How to Measure Fructose in Food

Written by jessica mccahon | 13/05/2017
How to Measure Fructose in Food
Fructose is a sugar that is found naturally in honey and fruit. (honey image by Maria Brzostowska from

Fructose is a sugar that is found naturally in fruit, some vegetables and honey, according to the American Gastroenterological Association. It is also added to soft drinks and fruit juices in the form of corn syrup, which contains highly concentrated levels of fructose. If you are watching your weight, you may be interested in keeping an eye on the amount of fructose in the food you're eating. It is particularly important to measure your fructose intake if you have an intolerance to it.

Know your daily limits. According to Science Daily, people who consume more than 74 grams of fructose a day -- which equates to two and a half soft drinks- - are at an increased risk of developing high blood pressure. Be aware that foods that seem healthful can also contain a lot of fructose, says the University of Virginia Health System's Digestive Health Center. For example, two apples or two ounces of honey contain the same amount of fructose as one can of soft drink. Refer to Self Nutrition Data (See Resources) for a list of foods containing the highest levels of fructose.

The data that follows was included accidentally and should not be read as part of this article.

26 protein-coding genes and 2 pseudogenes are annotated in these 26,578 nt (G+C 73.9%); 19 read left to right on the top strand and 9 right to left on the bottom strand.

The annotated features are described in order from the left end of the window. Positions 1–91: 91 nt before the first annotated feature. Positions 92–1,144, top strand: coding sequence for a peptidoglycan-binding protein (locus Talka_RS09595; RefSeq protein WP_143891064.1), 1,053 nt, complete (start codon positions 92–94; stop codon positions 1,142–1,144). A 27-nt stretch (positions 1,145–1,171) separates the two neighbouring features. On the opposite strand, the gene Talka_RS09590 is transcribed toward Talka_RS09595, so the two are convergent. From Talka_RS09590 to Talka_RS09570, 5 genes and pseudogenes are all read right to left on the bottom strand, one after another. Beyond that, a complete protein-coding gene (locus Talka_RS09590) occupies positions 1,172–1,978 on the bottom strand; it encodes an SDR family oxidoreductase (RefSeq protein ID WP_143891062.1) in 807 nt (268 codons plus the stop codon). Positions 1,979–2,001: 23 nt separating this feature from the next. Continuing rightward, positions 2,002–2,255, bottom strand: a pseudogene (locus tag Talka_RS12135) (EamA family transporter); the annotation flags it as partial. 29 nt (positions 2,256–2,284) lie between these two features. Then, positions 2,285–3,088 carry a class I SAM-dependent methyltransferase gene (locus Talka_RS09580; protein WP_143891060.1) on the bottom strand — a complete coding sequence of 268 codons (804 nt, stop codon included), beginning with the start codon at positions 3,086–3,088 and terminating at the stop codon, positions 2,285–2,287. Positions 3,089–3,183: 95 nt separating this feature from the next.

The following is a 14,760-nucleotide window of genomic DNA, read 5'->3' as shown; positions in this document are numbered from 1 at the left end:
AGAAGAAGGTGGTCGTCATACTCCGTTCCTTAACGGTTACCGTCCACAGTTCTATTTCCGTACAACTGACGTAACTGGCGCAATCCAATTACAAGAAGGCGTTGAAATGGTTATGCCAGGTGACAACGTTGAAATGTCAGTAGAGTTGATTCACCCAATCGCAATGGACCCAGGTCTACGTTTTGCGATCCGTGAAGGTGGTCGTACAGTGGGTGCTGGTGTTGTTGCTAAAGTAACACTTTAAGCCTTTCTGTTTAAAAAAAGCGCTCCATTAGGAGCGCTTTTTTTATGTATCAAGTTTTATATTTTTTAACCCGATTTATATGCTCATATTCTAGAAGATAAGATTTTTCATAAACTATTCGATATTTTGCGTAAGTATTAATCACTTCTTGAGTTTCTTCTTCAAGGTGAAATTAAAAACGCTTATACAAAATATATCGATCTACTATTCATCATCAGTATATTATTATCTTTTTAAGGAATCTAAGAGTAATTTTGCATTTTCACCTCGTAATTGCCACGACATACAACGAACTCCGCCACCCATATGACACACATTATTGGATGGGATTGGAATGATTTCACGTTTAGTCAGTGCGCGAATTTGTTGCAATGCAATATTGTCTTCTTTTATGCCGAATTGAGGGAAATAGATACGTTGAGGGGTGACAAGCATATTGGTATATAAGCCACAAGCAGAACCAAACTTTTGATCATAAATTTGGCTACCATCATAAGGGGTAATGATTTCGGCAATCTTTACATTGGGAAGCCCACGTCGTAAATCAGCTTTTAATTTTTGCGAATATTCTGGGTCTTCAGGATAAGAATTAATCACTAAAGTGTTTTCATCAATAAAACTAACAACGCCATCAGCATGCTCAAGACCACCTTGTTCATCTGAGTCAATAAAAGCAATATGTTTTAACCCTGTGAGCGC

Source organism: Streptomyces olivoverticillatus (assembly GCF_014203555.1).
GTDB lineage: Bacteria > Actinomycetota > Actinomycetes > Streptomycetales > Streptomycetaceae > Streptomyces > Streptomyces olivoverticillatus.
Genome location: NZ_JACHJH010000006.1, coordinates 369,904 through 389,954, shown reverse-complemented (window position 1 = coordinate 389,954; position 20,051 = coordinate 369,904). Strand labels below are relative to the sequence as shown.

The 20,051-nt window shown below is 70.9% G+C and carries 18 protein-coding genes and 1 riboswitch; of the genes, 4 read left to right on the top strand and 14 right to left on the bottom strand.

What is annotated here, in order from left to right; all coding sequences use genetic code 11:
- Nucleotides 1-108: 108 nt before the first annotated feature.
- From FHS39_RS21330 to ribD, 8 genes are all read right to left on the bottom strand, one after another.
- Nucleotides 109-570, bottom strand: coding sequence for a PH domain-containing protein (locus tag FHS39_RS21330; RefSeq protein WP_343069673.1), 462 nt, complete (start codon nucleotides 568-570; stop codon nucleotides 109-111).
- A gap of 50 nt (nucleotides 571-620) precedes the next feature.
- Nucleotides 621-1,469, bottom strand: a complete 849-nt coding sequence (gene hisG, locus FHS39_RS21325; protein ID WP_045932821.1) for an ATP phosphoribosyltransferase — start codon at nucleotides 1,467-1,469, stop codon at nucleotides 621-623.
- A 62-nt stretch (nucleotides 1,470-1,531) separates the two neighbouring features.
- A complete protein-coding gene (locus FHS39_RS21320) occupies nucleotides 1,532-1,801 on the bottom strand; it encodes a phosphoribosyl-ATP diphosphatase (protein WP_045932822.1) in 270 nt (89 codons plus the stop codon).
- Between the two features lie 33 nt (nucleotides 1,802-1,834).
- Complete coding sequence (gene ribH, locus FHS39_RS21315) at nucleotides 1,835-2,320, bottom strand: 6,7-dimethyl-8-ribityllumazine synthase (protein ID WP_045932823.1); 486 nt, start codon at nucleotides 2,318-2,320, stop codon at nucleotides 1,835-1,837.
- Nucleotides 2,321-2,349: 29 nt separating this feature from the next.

Read food labels. Fructose combines with glucose to form sucrose, the most common form of sugar we use, according to Elmhurst College. The U.S. Food and Drug Administration requires that ingredients be listed on a food label using their common names, so sucrose will always appear as sugar. However, artificial and natural flavours, such as corn syrup which is high in fructose, can be included on food labels using their specific name or the more generic term.

Be aware of other names for fructose. Fructose is also called invert sugar and levulose, particularly on the label listings on drugs, says the FDA. The FDA recommends that where fructose is referred to as invert sugar, it also include the words "Fructose/Dextrose." Where it is referred to as levulose, the word "Fructose" appears immediately afterward.

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